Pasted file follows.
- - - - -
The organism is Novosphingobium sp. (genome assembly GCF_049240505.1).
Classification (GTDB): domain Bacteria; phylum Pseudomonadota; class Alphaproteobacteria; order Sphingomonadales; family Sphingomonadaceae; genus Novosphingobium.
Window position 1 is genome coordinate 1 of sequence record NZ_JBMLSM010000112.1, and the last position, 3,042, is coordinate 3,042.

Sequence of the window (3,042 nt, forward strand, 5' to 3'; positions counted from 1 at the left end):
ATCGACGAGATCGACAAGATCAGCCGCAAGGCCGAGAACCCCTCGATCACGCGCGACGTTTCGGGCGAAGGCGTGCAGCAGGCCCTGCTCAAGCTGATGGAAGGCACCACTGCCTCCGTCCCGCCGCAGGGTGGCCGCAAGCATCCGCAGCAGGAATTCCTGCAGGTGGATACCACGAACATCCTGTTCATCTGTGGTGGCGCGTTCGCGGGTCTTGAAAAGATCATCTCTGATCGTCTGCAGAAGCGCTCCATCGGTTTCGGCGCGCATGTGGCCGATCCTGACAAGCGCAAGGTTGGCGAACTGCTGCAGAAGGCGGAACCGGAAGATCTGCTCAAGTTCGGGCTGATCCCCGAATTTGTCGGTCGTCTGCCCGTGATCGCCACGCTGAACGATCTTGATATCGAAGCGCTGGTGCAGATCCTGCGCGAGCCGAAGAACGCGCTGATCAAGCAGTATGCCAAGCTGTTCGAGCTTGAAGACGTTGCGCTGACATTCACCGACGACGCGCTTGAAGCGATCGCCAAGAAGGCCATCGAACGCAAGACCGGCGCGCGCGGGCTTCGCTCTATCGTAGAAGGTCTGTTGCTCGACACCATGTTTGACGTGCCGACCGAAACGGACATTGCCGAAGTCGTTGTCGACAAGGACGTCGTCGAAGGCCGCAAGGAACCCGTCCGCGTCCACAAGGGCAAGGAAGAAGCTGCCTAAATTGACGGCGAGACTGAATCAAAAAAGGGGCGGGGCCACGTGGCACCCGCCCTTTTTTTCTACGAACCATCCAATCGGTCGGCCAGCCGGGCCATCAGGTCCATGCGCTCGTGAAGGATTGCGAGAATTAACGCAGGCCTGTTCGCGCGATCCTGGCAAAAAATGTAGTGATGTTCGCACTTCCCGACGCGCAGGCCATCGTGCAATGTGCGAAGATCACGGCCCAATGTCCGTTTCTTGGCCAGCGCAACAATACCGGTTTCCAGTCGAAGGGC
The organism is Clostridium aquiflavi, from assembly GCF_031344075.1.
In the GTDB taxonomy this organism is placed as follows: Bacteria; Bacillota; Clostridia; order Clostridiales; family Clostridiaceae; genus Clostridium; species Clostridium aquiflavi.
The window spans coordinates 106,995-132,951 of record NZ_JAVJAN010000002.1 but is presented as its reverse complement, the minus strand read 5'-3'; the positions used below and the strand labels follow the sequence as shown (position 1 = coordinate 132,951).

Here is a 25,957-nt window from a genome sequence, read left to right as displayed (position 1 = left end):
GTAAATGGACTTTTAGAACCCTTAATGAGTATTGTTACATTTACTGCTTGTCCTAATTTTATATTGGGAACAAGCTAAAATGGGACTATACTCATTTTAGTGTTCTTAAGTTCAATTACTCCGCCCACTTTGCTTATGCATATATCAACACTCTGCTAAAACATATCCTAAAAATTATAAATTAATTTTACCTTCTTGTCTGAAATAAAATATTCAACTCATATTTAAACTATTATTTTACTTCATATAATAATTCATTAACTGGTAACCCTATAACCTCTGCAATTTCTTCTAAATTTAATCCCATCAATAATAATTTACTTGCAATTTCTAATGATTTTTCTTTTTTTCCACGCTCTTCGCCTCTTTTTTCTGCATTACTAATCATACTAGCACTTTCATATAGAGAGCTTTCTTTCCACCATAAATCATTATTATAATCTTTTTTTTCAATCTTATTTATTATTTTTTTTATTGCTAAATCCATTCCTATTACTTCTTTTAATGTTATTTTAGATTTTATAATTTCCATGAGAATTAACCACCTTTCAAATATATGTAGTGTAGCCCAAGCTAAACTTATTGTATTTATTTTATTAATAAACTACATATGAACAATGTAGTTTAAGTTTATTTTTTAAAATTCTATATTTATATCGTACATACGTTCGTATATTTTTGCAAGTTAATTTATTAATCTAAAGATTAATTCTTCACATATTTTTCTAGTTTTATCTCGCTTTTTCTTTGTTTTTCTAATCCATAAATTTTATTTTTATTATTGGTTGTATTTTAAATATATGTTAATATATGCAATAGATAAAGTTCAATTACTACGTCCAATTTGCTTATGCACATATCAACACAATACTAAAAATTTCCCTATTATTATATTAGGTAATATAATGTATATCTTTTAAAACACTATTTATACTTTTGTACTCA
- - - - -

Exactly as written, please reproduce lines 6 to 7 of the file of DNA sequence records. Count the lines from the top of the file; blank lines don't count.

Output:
The organism is Clostridium aquiflavi, from assembly GCF_031344075.1.
In the GTDB taxonomy this organism is placed as follows: Bacteria; Bacillota; Clostridia; order Clostridiales; family Clostridiaceae; genus Clostridium; species Clostridium aquiflavi.